JICA will improve 155 classrooms, rooms for teachers, libraries, multipurpose halls, science laboratories, technology laboratories, accessible classrooms, toilets, and more, to ten schools. JICA will procure ICT (information and computer technology) and educational equipment, as well as provide consulting services. JICA will also provide grants to improve refugee camps in the West Bank, especially for youth, people with disabilities, and women.

Press release – Japan International Cooperation Agency

Sweden pledges US$20 million for new hunger-focused humanitarian support package in response to COVID-19

In response to the humanitarian consequences of the COVID-19 crisis, on October 21, 2020, the Swedish government presented a new support package of SEK 170 million (US$20 million) against global hunger. The funds will primarily be allocated to the World Food Program (WFP) and the International Fund for Agricultural Development (IFAD).

It has been estimated that the number of people suffering from acute hunger as a result of the pandemic will double in 2020 and affect approximately 265 million people.

Peter Eriksson, Swedish Minister for International Development Cooperation, emphasized that we are facing the greatest hunger crisis ever, and that the climate, COVID-19, and hunger crises are all connected. Commenting on how more countries are reducing their humanitarian assistance as the need for it increases, he assured that Sweden will remain committed to its 1% of GNI target and is actively encouraging others to remain committed as well.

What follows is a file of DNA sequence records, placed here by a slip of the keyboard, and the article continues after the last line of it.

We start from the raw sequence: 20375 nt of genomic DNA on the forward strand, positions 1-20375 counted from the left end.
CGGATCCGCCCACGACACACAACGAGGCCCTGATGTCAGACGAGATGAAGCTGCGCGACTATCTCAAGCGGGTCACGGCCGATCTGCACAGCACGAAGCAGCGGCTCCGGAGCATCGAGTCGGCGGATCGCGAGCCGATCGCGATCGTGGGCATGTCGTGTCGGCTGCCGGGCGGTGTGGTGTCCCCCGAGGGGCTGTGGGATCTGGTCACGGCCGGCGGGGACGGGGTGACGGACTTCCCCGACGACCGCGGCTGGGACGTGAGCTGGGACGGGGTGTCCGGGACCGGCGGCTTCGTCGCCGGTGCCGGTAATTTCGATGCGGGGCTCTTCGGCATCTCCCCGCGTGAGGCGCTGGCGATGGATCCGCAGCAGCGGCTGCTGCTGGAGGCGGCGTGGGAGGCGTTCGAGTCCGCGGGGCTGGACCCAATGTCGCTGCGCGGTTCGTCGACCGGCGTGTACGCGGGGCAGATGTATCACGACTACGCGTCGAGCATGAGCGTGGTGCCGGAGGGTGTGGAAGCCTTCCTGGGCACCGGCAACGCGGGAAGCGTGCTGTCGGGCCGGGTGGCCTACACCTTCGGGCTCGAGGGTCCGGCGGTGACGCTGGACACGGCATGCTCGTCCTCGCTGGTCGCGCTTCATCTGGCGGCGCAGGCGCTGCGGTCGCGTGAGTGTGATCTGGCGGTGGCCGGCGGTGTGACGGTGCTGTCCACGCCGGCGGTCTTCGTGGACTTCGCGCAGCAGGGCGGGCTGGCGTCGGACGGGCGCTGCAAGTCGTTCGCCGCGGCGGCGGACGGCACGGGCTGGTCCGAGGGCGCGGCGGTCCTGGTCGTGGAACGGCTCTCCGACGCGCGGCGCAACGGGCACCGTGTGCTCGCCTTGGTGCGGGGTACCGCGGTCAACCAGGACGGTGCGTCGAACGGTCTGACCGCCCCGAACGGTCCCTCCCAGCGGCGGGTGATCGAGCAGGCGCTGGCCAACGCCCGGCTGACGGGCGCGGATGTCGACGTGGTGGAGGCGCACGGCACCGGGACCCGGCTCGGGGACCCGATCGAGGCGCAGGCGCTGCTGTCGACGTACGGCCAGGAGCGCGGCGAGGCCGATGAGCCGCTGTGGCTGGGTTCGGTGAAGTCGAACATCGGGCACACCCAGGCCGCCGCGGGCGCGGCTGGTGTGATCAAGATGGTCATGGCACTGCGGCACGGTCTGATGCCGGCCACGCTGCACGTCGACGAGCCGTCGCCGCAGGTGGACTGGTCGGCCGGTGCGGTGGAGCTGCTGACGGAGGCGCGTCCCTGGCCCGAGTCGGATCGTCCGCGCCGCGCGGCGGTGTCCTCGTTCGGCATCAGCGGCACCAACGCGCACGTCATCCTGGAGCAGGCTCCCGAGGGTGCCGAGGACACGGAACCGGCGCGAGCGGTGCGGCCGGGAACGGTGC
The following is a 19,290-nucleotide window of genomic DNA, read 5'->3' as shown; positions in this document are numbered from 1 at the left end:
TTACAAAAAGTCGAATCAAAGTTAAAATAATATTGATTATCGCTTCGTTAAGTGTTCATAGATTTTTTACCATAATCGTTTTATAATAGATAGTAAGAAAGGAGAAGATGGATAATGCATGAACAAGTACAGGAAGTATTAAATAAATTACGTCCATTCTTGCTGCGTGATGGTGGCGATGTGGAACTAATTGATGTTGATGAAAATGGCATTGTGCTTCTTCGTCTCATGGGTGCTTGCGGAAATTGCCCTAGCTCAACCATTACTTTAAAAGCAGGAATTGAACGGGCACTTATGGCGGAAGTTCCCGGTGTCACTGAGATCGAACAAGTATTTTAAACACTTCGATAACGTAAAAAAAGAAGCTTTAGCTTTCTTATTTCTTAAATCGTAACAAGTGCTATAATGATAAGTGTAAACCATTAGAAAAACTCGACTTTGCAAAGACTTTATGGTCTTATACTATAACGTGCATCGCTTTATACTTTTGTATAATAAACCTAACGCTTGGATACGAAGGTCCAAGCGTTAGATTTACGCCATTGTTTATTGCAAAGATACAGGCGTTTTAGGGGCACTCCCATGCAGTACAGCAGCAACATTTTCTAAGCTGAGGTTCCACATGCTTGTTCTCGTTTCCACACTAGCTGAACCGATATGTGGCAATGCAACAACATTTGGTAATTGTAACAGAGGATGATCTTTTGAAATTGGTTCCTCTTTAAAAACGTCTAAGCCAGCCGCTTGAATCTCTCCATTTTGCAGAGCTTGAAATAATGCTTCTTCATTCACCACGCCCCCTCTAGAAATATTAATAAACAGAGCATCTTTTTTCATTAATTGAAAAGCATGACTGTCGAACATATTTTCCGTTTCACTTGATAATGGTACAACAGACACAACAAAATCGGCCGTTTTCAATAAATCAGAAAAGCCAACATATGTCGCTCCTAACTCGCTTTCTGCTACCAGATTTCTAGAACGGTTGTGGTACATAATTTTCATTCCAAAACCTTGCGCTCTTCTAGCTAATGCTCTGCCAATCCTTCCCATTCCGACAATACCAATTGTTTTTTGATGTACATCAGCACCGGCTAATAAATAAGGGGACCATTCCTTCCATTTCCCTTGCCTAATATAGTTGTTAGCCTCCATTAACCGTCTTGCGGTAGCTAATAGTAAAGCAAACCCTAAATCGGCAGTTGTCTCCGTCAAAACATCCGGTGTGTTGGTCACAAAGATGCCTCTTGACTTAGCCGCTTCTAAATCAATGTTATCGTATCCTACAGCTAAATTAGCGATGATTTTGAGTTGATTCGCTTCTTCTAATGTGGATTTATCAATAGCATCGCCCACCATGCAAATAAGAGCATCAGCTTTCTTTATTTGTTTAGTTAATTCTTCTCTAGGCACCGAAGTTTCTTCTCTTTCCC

In addition to the new support package, the Swedish International Development Cooperation Agency (Sida) has already committed SEK 189 million (US$22 million) to the WFP for 2020, including emergency food assistance and humanitarian air transport/logistics in the Central African Republic, Cameroon, Chad, the Democratic People's Republic of Korea, the Democratic Republic of the Congo, Ethiopia, Mali, Nigeria, Niger, Somalia, Sudan, South Sudan, and Yemen. Sida’s agreement with WFP for the period 2019-2021 amounts to SEK 695 million (US$80 million).

Press release – Government Offices of Sweden (in Swedish)

EU pledges US$52 million in humanitarian support, food assistance to Burkina Faso, Mali, Niger for 2020

European Commissioner for Crisis Management Janez Lenarčič pledged on behalf of the EU nearly €44 million (US$52 million) for the rest of 2020 to three countries in the Central Sahel region – Burkina Faso, Mali, and Niger – to help address ongoing humanitarian and food crises.

Across the region, which is facing one of the fastest-growing humanitarian crises, more than 13 million people are in need of humanitarian assistance. Of the EU’s pledge, €20 million (US$24 million) will support the World Food Programme in addressing the food crisis in the region, while the rest of the funds will support humanitarian actions.

Press release - European Commission

EIB lends US$28 million to biotech company to develop potential COVID-19 treatment

The European Investment Bank (EIB) has signed a financing agreement with Atriva Therapeutics, a German biotech company, for a €24 million (US$28 million) loan to finance the research, development, and clinical testing of a potential COVID-19 treatment.